In his short story, “The Grasshopper and the Bell Cricket,” Yasunari Kawabata shares words of wisdom through the eyes of the narrator. Kawabata presents the narrator as someone who is on the outside looking in. However, his words are a key element to the story because they reflect valuable lessons that the children may need for future reference. The narrator wants to save the children from heartache and disappointment, however he fails to realize that all children must experience these emotions for themselves in order to become mature.
As the narrator stares into the lives of the children, it seems as though he is reliving his own life. His comments give the impression that he once made wrong decisions based on immaturity and therefore the children should not follow the same path. As a result, the narrator makes comments (unknown to the children) that gives a warning on what he sees from the outside.
Since the children display youth and ignorance, it should not make sense that the narrator understands the children’s actions. Because of Fujio and Kiyoko’s age, the way of handling the grasshopper and the bellcricket took a different perspective then the narrator. When Fujio announced he found a grasshopper and asked who wanted it, he purposely waited for Kiyoko to ask for it. “Oh, I thought. I felt slightly jealous of the boy, and sheepish. How silly of me not to have understood his actions until now,” (63) said the narrator. Fujio did that deliberately to get a closer look at Kiyoko.
... a year at Christmas, and the first time the narrator meets the children, she is surprised at their well-mannered behaviour. She ... see when one reads the description of the narrator's thoughts about Sarah's children. She is surprised at how well they ... handkerchief is actually the first thing the narrator has ever done to help Sarah's children. It is not until that point ...
Through experience, the narrator has learned better and therefore there is no reason he would understand Fujio’s actions, unless he experienced the same.
As the story continues, the audience recognizes there is a connection between the grasshopper and the bell cricket. Compared to everyday life, some things are ordinary and there are some that are special. Another one of the narrator’s warnings is introduced as the children are concerned over the grasshopper and the bell cricket. The grasshopper represents something ordinary while the bell cricket represents something that is special. Although the whole time Fujio thought he had something ordinary, he soon discovers he had something quite special. Although the narrator’s words were correct this was something Fujio needed to experience in order to understand.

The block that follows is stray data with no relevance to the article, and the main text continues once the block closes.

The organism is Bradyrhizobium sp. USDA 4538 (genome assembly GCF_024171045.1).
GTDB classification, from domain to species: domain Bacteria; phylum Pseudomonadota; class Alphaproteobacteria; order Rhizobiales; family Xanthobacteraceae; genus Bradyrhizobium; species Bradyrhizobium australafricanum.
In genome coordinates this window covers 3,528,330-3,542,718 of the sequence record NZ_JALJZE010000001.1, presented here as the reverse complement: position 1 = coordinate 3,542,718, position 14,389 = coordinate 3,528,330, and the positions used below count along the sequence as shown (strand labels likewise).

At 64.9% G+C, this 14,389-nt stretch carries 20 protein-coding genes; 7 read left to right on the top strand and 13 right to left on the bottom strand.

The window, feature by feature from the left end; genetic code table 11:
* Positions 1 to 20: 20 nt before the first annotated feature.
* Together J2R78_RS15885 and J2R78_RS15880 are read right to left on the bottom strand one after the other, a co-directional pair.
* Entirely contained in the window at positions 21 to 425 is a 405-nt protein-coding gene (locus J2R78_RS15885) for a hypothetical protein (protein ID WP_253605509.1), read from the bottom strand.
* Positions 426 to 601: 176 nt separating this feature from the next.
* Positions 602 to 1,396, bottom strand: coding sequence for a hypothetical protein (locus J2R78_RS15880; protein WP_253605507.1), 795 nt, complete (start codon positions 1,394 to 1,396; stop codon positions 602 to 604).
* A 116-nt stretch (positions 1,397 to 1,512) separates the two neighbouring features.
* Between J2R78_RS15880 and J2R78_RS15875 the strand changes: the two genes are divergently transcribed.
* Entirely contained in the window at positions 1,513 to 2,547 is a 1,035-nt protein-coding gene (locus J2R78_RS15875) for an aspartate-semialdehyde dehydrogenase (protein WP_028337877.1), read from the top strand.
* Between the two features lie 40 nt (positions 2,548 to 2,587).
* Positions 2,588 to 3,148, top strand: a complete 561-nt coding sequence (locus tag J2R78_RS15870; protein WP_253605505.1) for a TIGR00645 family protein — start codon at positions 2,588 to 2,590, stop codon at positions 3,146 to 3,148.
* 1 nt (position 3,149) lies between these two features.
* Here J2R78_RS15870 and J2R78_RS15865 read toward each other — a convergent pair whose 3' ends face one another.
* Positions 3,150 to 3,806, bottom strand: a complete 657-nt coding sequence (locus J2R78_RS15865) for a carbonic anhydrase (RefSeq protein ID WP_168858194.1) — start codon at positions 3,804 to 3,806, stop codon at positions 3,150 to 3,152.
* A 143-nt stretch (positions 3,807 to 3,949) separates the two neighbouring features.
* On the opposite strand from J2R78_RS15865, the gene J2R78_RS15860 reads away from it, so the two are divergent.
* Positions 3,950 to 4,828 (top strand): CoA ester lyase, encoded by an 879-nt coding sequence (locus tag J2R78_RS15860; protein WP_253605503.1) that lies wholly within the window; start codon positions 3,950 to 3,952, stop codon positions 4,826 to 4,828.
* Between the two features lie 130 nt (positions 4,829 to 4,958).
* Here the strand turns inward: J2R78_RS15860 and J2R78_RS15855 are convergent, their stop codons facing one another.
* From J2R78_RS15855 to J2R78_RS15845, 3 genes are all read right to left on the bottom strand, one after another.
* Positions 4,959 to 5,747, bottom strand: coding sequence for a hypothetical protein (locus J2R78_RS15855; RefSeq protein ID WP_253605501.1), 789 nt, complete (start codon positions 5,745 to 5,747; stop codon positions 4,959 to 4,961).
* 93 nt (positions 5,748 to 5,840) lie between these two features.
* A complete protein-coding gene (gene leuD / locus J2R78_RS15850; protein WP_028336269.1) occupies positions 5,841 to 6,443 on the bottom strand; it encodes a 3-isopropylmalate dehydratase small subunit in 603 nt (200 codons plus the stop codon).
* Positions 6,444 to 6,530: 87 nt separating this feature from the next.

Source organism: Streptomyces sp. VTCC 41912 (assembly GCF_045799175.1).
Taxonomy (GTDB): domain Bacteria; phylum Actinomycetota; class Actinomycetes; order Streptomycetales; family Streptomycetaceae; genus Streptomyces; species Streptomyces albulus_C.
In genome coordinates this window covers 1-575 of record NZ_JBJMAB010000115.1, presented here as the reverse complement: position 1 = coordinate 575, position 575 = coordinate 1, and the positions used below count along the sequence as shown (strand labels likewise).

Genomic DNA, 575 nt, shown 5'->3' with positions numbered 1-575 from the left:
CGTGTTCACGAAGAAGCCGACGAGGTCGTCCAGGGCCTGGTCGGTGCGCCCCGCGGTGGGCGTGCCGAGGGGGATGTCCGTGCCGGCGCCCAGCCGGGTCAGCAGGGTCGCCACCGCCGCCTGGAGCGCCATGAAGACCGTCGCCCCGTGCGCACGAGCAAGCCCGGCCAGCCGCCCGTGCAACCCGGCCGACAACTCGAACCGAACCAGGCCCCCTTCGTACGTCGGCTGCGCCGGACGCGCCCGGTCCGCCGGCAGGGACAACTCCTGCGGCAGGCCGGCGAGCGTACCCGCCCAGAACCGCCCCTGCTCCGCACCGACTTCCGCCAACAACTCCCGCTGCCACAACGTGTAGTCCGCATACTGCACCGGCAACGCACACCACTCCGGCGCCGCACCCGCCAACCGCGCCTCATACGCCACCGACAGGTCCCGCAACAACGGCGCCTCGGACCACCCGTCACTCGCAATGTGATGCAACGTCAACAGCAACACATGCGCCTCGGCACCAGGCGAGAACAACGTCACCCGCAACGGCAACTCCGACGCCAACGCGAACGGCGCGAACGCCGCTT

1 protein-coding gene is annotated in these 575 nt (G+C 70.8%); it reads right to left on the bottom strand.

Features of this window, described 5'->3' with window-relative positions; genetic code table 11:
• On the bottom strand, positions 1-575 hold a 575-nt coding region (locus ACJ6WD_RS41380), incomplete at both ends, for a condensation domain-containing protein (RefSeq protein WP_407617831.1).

As the narrator observes from afar, he speaks from his own experience as though preparing the children for a sight they may not see because of their youth. The narrator goes on to explain that they may have had what they were looking for the whole time. “Even if you have the wit to look by yourself in a bush away from the other children, there are not many bell crickets in the world. Probably you will find a girl like a grasshopper whom you think is a bell cricket” (64).
The narrator warns these children so they would not be disappointed, but acknowledges that it is something they must learn through experience.
At the end of the story the narrator’s comments refer to the children setting themselves up for failure, however gives a final warning on what to look out for. “And finally, to your clouded, wounded heart, even a true bell cricket will seem like a grasshopper.
Should that day come, when it seems to you that the world is only full of grasshoppers, I will think it a pity that you have no way to remember tonight’s play of light” (64).
The narrator’s words of wisdom are his warning to the children, not to take anything for granted. If the children take certain situations for granted, they may miss a great opportunity that was in front of them the whole time. Even though the narrator tries to save the children from heartache, they must learn to live their life, and the only way to do that is to live and learn.
... or pre – school 2 – 3 Many children’s first experience of being in group care is at around ... or an after school club; in addition, many children will attend holiday play schemes. Starting secondary school ... provision and holiday play schemes 4 + Some children once they are at school will have an extended ... At the end of each school year, most children will change teacher as they change class. Attending ...
Kawabata. Yasunari, “The Grasshopper and the Bell Cricket.” Trans. Lane Dunlap. Sudden Fiction Internationl:60 Short Short Stories. Eds. Robert Shapard and James Thomas. New York: Norton, 1989. 60-64.